Scale Model Structures and Parts
Pine Canyon Scale Models
Diorama Step 2, The plastering process.
Supplies we used for step 2, the plaster process are as follows.
Plaster comes in many forms and several are suitable for our purpose. Most model railroaders use Hydrocal for its hard, durable qualities. However, it can be hard to find. Most concrete and brick facilities have it on hand to sprinkle over the surface on freshly poured concrete. Very few home improvement centers will have Hydrocal. Casting plaster is our second choice and is found at the same facility. However, Plaster of Paris is most commonly found at your local home improvement center, so we will use this plaster for this project. It will only take a couple pounds of plaster for this project.
Other items needed are a roll of high-strength paper towels, bucket of water, cheap 2" brush, medium sized mixing bowl and a can or cup to measure dry plaster.
Tear about 20 of the paper towels from the roll into individual sheets.
Using masking tape, cover details such as retaining walls to protect them from the plaster.
Pour about a cup and a half of dry plaster into the mixing bowl.
Add water and mix using your hands (assuming that you don't have an allergy to plaster).
You can mix with a tool, but it will waste time and we must move very fast, because the plaster will start to set when you least expect it. Mix the plaster to the consistency of soup. Or extremely thin pancake batter.
Using both hands, dip a paper towel into the plaster, making sure it is fully saturated.
Lay the plaster soaked paper towel over the carved foam to form the hills. Smoothen at the edges and remove the air bubbles. For this small area, we folded the plaster soaked paper towel in half to double the strength. Wash your hands in the bucket often. I hang a hand towel from my back pocket for convenience.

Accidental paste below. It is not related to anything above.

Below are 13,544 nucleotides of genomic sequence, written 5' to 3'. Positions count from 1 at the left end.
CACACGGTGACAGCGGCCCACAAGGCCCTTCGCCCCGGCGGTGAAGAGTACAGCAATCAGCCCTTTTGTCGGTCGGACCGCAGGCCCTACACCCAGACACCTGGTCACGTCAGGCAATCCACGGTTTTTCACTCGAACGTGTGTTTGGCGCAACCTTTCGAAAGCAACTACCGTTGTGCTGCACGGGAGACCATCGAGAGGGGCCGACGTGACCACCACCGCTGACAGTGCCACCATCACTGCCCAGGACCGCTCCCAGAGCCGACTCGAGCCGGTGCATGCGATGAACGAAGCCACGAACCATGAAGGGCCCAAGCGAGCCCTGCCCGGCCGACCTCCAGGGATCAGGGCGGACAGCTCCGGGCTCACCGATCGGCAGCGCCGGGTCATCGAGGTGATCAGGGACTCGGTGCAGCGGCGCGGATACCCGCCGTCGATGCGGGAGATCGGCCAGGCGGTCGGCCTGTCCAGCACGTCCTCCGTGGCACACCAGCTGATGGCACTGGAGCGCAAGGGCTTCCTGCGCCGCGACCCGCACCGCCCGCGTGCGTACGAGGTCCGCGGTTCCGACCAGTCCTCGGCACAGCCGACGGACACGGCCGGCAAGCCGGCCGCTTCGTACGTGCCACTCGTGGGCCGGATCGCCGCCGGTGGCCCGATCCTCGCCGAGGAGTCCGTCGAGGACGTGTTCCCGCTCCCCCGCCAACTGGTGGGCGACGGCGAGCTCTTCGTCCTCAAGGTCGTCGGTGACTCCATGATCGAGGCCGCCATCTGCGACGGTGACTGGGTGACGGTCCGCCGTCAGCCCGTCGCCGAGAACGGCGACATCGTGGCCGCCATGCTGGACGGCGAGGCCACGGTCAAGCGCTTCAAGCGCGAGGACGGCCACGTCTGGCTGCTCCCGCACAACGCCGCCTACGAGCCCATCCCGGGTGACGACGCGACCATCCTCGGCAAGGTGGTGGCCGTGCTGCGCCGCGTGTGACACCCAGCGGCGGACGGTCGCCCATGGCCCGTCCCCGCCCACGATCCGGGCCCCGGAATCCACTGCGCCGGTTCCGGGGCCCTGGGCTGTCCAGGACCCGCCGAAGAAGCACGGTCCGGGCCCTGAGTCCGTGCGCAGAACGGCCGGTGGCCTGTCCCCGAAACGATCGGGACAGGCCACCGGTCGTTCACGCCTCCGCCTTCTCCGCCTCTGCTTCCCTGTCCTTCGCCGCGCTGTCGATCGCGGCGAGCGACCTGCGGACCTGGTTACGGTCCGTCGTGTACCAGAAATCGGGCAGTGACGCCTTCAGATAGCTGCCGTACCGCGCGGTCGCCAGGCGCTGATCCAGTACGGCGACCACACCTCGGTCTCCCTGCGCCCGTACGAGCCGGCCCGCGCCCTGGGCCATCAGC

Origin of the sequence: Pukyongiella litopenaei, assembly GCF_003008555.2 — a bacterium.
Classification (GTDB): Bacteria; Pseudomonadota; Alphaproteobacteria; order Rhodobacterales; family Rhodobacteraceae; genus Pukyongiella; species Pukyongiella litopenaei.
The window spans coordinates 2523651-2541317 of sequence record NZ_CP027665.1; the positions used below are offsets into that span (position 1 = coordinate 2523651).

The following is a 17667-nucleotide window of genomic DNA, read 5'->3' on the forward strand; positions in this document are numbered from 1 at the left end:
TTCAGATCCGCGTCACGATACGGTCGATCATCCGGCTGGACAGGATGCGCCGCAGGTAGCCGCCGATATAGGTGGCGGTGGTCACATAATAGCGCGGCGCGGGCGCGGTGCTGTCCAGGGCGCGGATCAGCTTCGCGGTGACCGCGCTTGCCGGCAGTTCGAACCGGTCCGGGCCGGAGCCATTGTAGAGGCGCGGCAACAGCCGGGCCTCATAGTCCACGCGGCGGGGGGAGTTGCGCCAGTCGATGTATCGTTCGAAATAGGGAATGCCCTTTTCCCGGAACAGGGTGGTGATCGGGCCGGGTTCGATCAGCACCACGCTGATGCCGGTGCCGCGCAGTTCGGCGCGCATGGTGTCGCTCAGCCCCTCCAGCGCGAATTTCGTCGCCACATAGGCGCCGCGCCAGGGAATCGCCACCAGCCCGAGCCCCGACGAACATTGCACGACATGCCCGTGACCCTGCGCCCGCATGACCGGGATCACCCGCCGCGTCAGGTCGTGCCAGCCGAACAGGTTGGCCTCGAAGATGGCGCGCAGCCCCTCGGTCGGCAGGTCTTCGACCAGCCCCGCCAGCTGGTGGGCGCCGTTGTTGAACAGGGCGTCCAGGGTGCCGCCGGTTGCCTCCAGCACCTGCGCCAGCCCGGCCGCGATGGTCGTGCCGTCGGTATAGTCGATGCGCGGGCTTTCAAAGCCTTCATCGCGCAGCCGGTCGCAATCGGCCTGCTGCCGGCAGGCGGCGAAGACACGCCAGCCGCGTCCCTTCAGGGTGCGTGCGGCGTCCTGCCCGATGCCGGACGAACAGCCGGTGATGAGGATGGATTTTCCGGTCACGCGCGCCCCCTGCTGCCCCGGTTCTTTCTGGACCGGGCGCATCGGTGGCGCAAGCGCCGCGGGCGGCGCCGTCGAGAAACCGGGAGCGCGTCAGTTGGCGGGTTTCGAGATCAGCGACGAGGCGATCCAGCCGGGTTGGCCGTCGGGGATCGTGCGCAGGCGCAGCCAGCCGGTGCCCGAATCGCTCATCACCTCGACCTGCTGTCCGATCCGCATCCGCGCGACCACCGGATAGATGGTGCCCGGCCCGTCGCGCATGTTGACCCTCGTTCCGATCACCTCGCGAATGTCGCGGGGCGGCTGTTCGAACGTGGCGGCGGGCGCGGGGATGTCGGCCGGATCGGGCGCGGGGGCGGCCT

Continue the process with additional paper towels overlapping as you go. Adjust the shape as desired.
Scrape any plaster from the areas to that you wish to remain flat.
Once the paper towel process is complete, mix a bowl of plaster to the consistency of pancake batter. This time not thin, but just like you are going to pour pancakes. Working very fast and using the cheap 2" brush, apply plaster over the entire hill area. Brush horizontally to represent wind-blown earth. Clean your brush often or it will be set-up.
We mixed a thick batch of plaster and applied it with your fingers in a vertical blob to form eroded earth as shown in the center of this photo. Once the plaster has started to set, scrape in a vertical motion, using a nail or the edge of the saw. Make many scrapes at the hillside. Using a whiskbroom, tamp the eroded hillside detail to give texture. Once you can no longer carve the plaster, brush vertically with the whiskbroom to clean the eroded detail of loose plaster shavings.
There is no set way for earth to be shaped. Just have fun and experiment until the scene looks the way you want. Think wind and water. Make washes and eroded areas. If you don't like what you see, just scrape it off and start over. It's cheap and fun.